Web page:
Today’s edition of quick hits:
* In case there were any doubts, the Obama White House really doesn’t like “Cut, Cap, and Balance,” which comes to the House floor tomorrow. The administration announced a formal veto threat this afternoon.
* House Speaker John Boehner and House Majority Leader Eric Cantor had a private chat with President Obama — many believe smaller groups of players can be more productive — but no word on progress.
* Senate Majority Leader Harry Reid (D-Nev.) announced this morning the Senate will remain in session, every day, until the debt-ceiling issue is resolved. This includes weekends.
* Murdoch media scandal: “Britain’s top police official resigned on Sunday, the latest casualty of the phone-hacking scandal engulfing British public life, just hours after Rebekah Brooks, the former chief executive of Rupert Murdoch’s News International, was arrested on suspicion of illegally intercepting phone calls and bribing the police.”
* Joe Nocera explains how and why the Wall Street Journal has been “Fox-ified.”
* Mike Konczal asked for a D&D alignment chart for all of the debt-ceiling positions. Gerry Canavan is up to the task, with a clever submission.
* Interesting: “The former staff director of the House Ethics Committee accused two top committee lawyers last year of secretly communicating with Republicans on the panel regarding the investigations of Democratic Reps. Maxine Waters and Charles Rangel, raising concerns over whether the long-running inquiries were compromised by key staffers.”
* Ask congressional Republicans why there’s a jobs crisis and they’ll say employers are holding back because of “uncertainty,” fueled by Democrats. Ask those who know what they’re talking about, and you’ll hear something very different.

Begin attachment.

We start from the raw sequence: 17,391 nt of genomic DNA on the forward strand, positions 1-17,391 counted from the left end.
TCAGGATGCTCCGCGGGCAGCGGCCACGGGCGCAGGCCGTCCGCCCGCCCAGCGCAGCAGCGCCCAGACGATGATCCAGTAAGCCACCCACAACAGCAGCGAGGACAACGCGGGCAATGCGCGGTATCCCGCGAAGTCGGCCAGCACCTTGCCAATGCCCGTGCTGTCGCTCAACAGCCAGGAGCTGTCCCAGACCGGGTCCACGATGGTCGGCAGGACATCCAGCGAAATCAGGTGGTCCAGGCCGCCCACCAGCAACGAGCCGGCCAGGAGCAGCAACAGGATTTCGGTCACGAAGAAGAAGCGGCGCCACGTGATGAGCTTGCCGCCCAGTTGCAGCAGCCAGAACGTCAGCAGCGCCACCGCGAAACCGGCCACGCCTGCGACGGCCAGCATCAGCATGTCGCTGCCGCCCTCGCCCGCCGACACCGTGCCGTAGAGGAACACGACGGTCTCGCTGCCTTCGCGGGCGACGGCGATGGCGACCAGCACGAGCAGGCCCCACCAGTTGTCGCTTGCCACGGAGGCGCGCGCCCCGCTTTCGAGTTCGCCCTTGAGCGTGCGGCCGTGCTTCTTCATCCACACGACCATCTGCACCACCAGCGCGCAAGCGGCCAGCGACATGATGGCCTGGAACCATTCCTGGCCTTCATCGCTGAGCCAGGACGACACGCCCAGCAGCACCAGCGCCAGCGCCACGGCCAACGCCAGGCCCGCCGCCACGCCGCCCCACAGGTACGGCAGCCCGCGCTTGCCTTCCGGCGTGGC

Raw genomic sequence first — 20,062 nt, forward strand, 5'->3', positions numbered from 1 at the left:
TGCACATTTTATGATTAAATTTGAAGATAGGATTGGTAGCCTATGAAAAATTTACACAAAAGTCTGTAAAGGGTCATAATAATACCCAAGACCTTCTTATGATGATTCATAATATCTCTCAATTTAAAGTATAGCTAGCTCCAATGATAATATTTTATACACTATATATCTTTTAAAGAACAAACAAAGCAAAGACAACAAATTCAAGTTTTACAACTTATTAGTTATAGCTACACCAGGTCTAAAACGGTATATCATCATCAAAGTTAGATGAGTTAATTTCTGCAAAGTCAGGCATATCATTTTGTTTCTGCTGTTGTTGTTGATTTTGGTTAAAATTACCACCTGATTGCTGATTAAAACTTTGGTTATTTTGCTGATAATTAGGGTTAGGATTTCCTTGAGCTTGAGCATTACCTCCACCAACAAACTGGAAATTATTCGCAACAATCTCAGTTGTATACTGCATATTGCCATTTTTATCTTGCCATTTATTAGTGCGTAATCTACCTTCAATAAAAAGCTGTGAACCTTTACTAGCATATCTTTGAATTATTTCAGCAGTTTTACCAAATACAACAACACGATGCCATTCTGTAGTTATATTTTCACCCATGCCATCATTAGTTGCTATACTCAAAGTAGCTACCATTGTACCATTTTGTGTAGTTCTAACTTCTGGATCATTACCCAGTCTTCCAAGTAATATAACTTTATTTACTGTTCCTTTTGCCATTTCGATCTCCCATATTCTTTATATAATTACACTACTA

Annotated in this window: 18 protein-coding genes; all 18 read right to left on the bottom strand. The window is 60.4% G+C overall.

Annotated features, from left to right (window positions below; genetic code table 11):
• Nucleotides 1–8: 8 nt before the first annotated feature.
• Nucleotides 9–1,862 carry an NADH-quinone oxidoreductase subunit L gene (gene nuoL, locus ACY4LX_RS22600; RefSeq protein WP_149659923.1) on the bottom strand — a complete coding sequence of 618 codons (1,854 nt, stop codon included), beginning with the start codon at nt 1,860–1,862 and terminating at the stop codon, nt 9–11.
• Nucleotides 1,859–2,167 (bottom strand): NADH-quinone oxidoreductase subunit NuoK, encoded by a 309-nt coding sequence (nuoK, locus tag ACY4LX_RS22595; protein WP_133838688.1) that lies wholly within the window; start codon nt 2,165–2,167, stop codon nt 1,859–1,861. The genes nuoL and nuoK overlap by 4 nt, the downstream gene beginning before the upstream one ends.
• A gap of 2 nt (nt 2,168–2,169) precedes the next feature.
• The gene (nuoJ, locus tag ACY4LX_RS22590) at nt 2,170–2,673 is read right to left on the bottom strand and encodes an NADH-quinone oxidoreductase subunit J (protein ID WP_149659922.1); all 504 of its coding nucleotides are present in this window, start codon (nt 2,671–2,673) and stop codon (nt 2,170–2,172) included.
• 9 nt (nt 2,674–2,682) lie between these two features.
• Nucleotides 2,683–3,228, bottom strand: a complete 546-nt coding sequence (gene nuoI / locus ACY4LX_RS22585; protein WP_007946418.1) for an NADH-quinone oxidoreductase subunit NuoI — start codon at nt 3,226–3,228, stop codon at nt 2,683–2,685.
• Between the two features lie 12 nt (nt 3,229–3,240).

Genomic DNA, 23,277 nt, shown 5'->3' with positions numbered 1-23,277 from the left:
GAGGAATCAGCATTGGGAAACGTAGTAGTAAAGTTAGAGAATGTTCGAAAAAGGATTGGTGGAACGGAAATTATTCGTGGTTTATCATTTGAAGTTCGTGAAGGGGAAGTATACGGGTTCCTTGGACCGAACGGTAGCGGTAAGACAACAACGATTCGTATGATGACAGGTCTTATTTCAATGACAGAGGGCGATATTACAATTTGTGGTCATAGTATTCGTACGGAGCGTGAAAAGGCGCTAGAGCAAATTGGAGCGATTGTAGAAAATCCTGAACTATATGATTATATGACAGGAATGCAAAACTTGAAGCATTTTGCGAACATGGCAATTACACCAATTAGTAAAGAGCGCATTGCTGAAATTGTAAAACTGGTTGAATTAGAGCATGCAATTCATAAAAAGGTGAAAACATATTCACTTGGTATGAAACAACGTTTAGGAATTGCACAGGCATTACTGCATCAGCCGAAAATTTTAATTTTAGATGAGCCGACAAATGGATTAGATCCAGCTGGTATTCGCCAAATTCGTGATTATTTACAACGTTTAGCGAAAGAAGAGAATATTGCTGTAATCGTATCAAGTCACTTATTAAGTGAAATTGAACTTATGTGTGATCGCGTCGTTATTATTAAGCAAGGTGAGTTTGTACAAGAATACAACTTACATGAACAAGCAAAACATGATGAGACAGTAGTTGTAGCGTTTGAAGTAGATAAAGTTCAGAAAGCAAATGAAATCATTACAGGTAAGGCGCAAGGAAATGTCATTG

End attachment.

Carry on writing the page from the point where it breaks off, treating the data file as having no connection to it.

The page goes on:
* The motivation for this crime remains unclear: “U.S. Rep. Leonard Boswell scuffled with an armed intruder at his southern Iowa farmhouse late Saturday night before his grandson pointed a gun at the intruder, who then fled, Boswell’s staff said.”
* The right would us have believe violence in U.S. communities along the Mexican border is rampant. The rhetoric has it backwards: “U.S. border cities were statistically safer on average than other cities in their states. Those border cities, big and small, have maintained lower crime rates than the national average, which itself has been falling.”
* Daniel Luzer: “Despite increasing criticism about their economic model, and simple reason, the law school racket continues to grow.”
* And congratulations to Suzy Khimm, Sarah Kliff, and Brad Plumer, three terrific reporters who are joining Ezra Klein’s team at the Washington Post.
Anything to add? Consider this an open thread.